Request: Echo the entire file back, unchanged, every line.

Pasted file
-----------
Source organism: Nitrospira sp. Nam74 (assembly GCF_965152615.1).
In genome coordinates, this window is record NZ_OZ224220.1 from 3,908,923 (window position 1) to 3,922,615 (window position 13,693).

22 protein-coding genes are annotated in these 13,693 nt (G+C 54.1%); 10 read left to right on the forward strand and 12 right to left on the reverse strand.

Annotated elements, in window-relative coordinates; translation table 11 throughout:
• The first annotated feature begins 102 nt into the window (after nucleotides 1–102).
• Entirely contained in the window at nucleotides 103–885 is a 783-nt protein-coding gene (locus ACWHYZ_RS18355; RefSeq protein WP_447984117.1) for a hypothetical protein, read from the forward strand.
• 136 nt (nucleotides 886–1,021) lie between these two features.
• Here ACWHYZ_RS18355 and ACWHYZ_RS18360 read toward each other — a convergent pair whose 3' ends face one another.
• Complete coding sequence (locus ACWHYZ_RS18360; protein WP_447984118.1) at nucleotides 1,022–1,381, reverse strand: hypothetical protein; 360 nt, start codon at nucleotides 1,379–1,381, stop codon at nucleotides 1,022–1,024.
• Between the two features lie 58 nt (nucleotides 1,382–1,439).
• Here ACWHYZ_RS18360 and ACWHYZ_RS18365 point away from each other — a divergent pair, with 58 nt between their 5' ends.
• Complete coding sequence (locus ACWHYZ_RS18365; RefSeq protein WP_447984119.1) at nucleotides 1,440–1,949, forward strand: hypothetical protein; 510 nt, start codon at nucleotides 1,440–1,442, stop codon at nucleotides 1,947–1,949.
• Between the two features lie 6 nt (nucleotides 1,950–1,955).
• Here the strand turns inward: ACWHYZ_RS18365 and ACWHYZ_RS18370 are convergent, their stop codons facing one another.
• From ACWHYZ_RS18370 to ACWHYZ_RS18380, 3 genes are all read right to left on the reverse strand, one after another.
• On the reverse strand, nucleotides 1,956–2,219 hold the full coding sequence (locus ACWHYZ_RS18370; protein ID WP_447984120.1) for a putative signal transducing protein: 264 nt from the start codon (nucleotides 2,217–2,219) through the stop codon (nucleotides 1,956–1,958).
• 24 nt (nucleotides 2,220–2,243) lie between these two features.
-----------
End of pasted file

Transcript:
Source organism: Nitrospira sp. Nam74 (assembly GCF_965152615.1).
In genome coordinates, this window is record NZ_OZ224220.1 from 3,908,923 (window position 1) to 3,922,615 (window position 13,693).

22 protein-coding genes are annotated in these 13,693 nt (G+C 54.1%); 10 read left to right on the forward strand and 12 right to left on the reverse strand.

Annotated elements, in window-relative coordinates; translation table 11 throughout:
• The first annotated feature begins 102 nt into the window (after nucleotides 1–102).
• Entirely contained in the window at nucleotides 103–885 is a 783-nt protein-coding gene (locus ACWHYZ_RS18355; RefSeq protein WP_447984117.1) for a hypothetical protein, read from the forward strand.
• 136 nt (nucleotides 886–1,021) lie between these two features.
• Here ACWHYZ_RS18355 and ACWHYZ_RS18360 read toward each other — a convergent pair whose 3' ends face one another.
• Complete coding sequence (locus ACWHYZ_RS18360; protein WP_447984118.1) at nucleotides 1,022–1,381, reverse strand: hypothetical protein; 360 nt, start codon at nucleotides 1,379–1,381, stop codon at nucleotides 1,022–1,024.
• Between the two features lie 58 nt (nucleotides 1,382–1,439).
• Here ACWHYZ_RS18360 and ACWHYZ_RS18365 point away from each other — a divergent pair, with 58 nt between their 5' ends.
• Complete coding sequence (locus ACWHYZ_RS18365; RefSeq protein WP_447984119.1) at nucleotides 1,440–1,949, forward strand: hypothetical protein; 510 nt, start codon at nucleotides 1,440–1,442, stop codon at nucleotides 1,947–1,949.
• Between the two features lie 6 nt (nucleotides 1,950–1,955).
• Here the strand turns inward: ACWHYZ_RS18365 and ACWHYZ_RS18370 are convergent, their stop codons facing one another.
• From ACWHYZ_RS18370 to ACWHYZ_RS18380, 3 genes are all read right to left on the reverse strand, one after another.
• On the reverse strand, nucleotides 1,956–2,219 hold the full coding sequence (locus ACWHYZ_RS18370; protein ID WP_447984120.1) for a putative signal transducing protein: 264 nt from the start codon (nucleotides 2,217–2,219) through the stop codon (nucleotides 1,956–1,958).
• 24 nt (nucleotides 2,220–2,243) lie between these two features.